Bayern Munich Loss Proves Juventus Are Still a Work in Progress

Colin O'Brien@@ColliOBrienContributor IApril 13, 2013

MILAN, ITALY - MARCH 30:  Juventus FC Head coach Antonio Conte celebrates victory at the end of the Serie A match between FC Internazionale Milano and Juventus FC at San Siro Stadium on March 30, 2013 in Milan, Italy.  (Photo by Claudio Villa/Getty Images)
Claudio Villa/Getty Images

This was supposed to be it. Juventus' return to the big time. They'd dominated at home and now it was time to reassert themselves on the European stage.

Problem was, no one told Bayern Munich. 

The last time Juventus reached a Champions League final, Gianluigi Buffon was just 25 years old, a relatively new face in Turin having moved from Parma the season before.

A young Andrea Pirlo was on the winning side that night in Manchester, wearing the red and black of AC Milan, and Antonio Conte was still a feature of the Old Lady's midfield. He hit the post that night. Now, he's on the Bianconeri bench. A lot's changed since in what has been a decade of turmoil and upheaval for Juve. 

In truth, getting past Bayern Munich was always going to be difficult for the Italians. For all the Turin side's history and standing in the football world, it shouldn't be forgotten that the Old Lady is still in a transitional stage after what were a very difficult few years. 

Bayern, by contrast, have firmly established themselves as one of Europe's footballing powerhouses. They might not have the A-list status of Barcelona or Real Madrid, but this will be their third semifinal in four years—form only the Catalans can match. 

Their Spanish rivals have won three finals in the last seven years, while the Germans have lost two of the last three. They're used to this level of competition, whereas for most of the Juventus squad the Champions League still represents a very steep learning curve. 

Conte said as much before the Bayern clash. The Italian was irked at the fact that his team were being discussed in the same terms as their German opponents, despite being as he saw it, some way behind Europe's very best clubs. 

Before the second leg, he told the press (per Reuters): 

The expectations on us are just too high. It's easy to forget everything and not see the past. I heard people saying that our performance in Munich was Juve's worst for years. But we've only been working on this side for 18 months and people are too quick to forget what we have done.

People think everything is easy, but success is never easy, you are never gifted anything in life. We have a path to follow [but] two years ago we weren't even in the Europa League.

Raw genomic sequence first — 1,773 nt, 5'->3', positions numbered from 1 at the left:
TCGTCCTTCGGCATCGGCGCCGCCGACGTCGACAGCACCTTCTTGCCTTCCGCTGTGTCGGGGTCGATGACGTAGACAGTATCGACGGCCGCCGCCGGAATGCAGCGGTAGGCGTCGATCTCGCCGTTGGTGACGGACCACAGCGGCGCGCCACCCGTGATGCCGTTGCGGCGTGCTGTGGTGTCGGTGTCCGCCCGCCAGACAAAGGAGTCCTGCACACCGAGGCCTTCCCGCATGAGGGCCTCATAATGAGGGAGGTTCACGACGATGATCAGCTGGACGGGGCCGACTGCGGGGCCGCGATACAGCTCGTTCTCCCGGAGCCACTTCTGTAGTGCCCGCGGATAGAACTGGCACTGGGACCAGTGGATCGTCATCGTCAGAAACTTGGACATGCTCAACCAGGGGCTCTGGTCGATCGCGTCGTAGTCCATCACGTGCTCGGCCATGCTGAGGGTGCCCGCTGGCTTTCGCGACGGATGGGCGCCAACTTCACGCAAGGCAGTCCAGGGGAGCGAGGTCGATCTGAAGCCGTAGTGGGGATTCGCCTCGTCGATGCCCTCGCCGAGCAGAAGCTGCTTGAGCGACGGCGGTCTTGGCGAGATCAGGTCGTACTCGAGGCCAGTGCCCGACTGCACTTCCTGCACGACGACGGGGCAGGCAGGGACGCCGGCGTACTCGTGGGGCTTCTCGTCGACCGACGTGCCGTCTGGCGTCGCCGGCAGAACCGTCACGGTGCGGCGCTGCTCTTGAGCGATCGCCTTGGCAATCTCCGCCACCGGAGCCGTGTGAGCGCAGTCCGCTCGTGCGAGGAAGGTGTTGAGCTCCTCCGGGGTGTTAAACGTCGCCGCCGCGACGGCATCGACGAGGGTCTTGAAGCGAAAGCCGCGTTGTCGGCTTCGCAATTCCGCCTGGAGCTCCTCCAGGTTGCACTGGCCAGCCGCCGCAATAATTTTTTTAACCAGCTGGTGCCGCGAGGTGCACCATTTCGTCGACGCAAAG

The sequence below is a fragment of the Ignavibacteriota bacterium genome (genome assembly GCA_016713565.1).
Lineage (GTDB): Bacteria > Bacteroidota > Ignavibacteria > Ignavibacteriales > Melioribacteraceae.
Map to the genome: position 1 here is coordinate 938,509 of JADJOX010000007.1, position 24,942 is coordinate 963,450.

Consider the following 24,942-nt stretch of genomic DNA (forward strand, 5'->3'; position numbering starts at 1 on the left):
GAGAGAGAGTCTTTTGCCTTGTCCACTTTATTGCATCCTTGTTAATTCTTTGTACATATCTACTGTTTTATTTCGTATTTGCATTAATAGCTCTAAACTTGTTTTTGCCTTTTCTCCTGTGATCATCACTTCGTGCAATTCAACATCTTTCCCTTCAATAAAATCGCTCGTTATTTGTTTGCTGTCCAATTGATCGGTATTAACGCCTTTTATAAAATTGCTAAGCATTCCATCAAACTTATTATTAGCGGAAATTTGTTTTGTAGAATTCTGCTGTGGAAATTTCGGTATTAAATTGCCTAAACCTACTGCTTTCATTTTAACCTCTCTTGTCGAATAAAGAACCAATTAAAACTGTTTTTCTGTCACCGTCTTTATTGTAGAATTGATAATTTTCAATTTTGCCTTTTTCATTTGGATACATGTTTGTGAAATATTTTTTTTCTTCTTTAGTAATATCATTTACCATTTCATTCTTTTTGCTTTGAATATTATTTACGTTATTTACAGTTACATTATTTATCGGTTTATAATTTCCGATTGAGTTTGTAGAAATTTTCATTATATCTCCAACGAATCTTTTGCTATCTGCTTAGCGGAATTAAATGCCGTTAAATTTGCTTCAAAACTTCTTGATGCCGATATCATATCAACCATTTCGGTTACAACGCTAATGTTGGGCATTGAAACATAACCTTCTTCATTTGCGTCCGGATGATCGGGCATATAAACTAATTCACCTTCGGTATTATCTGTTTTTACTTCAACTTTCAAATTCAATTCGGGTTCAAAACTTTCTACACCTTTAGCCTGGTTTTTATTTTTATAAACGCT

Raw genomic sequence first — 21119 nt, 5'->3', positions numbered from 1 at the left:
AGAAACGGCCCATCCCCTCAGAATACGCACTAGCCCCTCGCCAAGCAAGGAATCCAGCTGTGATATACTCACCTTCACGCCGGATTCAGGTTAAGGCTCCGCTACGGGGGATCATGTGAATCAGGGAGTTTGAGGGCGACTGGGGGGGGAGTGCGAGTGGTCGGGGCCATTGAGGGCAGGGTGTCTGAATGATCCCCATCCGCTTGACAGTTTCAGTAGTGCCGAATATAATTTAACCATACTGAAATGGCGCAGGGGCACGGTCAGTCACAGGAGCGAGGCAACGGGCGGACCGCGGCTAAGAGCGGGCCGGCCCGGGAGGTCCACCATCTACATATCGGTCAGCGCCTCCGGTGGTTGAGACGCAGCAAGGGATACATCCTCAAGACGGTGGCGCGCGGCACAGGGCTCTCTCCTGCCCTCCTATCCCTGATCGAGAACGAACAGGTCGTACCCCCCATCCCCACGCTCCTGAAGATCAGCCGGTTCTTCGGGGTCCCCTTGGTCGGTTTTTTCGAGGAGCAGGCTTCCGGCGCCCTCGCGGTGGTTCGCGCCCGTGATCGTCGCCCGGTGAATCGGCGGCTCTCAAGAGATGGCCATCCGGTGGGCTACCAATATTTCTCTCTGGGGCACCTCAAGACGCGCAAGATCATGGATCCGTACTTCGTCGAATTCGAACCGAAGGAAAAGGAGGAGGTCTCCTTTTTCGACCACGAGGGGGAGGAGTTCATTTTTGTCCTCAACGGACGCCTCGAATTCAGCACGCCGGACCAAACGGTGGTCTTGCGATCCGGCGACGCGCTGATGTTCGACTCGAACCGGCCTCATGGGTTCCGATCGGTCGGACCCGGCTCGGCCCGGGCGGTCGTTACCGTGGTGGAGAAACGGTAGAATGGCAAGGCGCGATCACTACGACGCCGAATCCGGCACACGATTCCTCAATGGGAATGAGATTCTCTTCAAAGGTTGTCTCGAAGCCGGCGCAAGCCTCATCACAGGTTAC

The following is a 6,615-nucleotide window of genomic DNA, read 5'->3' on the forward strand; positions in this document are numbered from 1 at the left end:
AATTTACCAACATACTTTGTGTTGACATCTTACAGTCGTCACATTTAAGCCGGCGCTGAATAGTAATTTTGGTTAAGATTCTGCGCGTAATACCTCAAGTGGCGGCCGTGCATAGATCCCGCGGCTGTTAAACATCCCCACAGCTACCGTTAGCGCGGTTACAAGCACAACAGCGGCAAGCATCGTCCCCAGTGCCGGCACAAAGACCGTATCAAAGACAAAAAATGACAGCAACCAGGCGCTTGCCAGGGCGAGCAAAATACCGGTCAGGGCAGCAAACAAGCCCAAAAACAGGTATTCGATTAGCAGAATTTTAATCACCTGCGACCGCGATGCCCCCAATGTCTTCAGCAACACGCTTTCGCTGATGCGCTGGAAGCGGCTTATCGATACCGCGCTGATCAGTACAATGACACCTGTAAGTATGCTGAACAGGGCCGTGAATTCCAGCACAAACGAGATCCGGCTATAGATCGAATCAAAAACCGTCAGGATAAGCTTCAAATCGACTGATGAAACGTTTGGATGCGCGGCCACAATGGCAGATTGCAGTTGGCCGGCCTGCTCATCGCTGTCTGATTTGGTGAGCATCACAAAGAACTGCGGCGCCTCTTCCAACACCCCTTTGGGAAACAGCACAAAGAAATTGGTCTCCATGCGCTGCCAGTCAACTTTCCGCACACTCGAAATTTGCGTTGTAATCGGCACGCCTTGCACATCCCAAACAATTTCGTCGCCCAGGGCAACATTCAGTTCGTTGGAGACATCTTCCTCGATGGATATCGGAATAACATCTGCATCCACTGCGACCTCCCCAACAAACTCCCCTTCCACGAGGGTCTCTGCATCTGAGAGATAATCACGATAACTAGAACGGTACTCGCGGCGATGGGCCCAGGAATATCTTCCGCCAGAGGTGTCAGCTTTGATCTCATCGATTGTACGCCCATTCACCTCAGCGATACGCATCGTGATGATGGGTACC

Juventus had to be rebuilt and we have just started our journey after so many years of difficulty. Bayern have been building their team for years. Bayern are a skyscraper and we are a building which is only one-third complete.

It's an interesting analogy. In many ways, Bayern are a product of decades of sound management and stable investment, a skyscraper whose foundations were laid back in the early 1980s when Uli Hoeness & Co. first set about modernising the club's commercial model and making sure it was as successful on the balance sheet as it would come to be on the pitch. 

Juventus, meanwhile, are still finding their feet after Serie A's decline and the 2006 Calciopoli scandal left the club's fortunes decimated. The Turin outfit are leading the way in terms of modernizing Italian football, but even with their new stadium and financially sensible approach to recruitment they're still some way behind the likes of Bayern. 


Failure to qualify aside, the Bianconeri's return to the upper reaches of European football has been staggering, and is something that should be applauded. That it took so little time for them to recover from scandal, stagnation and relegation is a measure of the club's massive potential—and of the competence of those in charge. 

Even forgetting about horror stories like that of Leeds United, the football history books are littered with once-great clubs that failed to regain their former stature after falling on hard times. For Juve, it only took the right manager. Conte's work has been commendable, and he's created one of the continent's most promising sides, regardless of how they looked against Bayern. 

Yes, Conte hit the ground running, leading Juventus to their 28th Serie A title unbeaten and back to the Champions League quarterfinals for the first time in seven years, but this should be taken in context. He's overachieved, and now he should be applauded rather than criticized for it. 

After the Bayern match, the manager said (per 

This was an opportunity for us and we were basically newcomers to the Champions League after so many years out. We reached the quarter-finals, which in my view was something extraordinary. When we were paired with Bayern, I said this was an opportunity for us to face an extremely strong side and understand the gap that separated us from the superpowers.

On the face of it, being dominated over both legs and losing 4-0 on aggregate would suggest the gap to those superpowers is still quite large. But Bayern are still something of an unknown quantity, having romped to league success at home but sometimes looking shaky in Europe. 

The next round will reveal a lot. We know how good Barcelona are, and after they go head-to-head with Bayern in the next round, we might have a better idea about how good Juve are. If the Bavarians can beat—or even come close to—Barcelona, then the Italians' performance will have to be re-evaluated because there's no shame in losing to a team that can match the Catalans. Time will tell.


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